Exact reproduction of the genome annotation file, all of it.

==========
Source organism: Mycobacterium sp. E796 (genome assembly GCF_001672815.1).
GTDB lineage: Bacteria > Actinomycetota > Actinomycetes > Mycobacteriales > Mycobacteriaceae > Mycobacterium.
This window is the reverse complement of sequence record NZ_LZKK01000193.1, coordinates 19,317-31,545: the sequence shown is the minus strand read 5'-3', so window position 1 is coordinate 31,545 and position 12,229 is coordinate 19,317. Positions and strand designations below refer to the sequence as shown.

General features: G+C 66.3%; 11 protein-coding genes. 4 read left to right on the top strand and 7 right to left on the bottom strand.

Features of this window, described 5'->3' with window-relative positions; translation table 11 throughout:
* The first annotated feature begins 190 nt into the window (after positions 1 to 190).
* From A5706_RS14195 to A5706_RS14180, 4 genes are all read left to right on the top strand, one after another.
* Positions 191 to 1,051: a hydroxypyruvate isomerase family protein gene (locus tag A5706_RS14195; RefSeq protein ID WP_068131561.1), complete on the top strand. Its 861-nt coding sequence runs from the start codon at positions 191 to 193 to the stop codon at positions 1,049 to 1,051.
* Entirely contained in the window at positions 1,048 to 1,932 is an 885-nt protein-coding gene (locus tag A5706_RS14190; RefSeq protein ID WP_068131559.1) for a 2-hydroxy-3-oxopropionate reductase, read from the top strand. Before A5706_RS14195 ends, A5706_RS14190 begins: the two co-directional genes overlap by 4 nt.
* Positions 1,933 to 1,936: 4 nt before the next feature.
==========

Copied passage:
Source organism: Mycobacterium sp. E796 (genome assembly GCF_001672815.1).
GTDB lineage: Bacteria > Actinomycetota > Actinomycetes > Mycobacteriales > Mycobacteriaceae > Mycobacterium.
This window is the reverse complement of sequence record NZ_LZKK01000193.1, coordinates 19,317-31,545: the sequence shown is the minus strand read 5'-3', so window position 1 is coordinate 31,545 and position 12,229 is coordinate 19,317. Positions and strand designations below refer to the sequence as shown.

General features: G+C 66.3%; 11 protein-coding genes. 4 read left to right on the top strand and 7 right to left on the bottom strand.

Features of this window, described 5'->3' with window-relative positions; translation table 11 throughout:
* The first annotated feature begins 190 nt into the window (after positions 1 to 190).
* From A5706_RS14195 to A5706_RS14180, 4 genes are all read left to right on the top strand, one after another.
* Positions 191 to 1,051: a hydroxypyruvate isomerase family protein gene (locus tag A5706_RS14195; RefSeq protein ID WP_068131561.1), complete on the top strand. Its 861-nt coding sequence runs from the start codon at positions 191 to 193 to the stop codon at positions 1,049 to 1,051.
* Entirely contained in the window at positions 1,048 to 1,932 is an 885-nt protein-coding gene (locus tag A5706_RS14190; RefSeq protein ID WP_068131559.1) for a 2-hydroxy-3-oxopropionate reductase, read from the top strand. Before A5706_RS14195 ends, A5706_RS14190 begins: the two co-directional genes overlap by 4 nt.
* Positions 1,933 to 1,936: 4 nt before the next feature.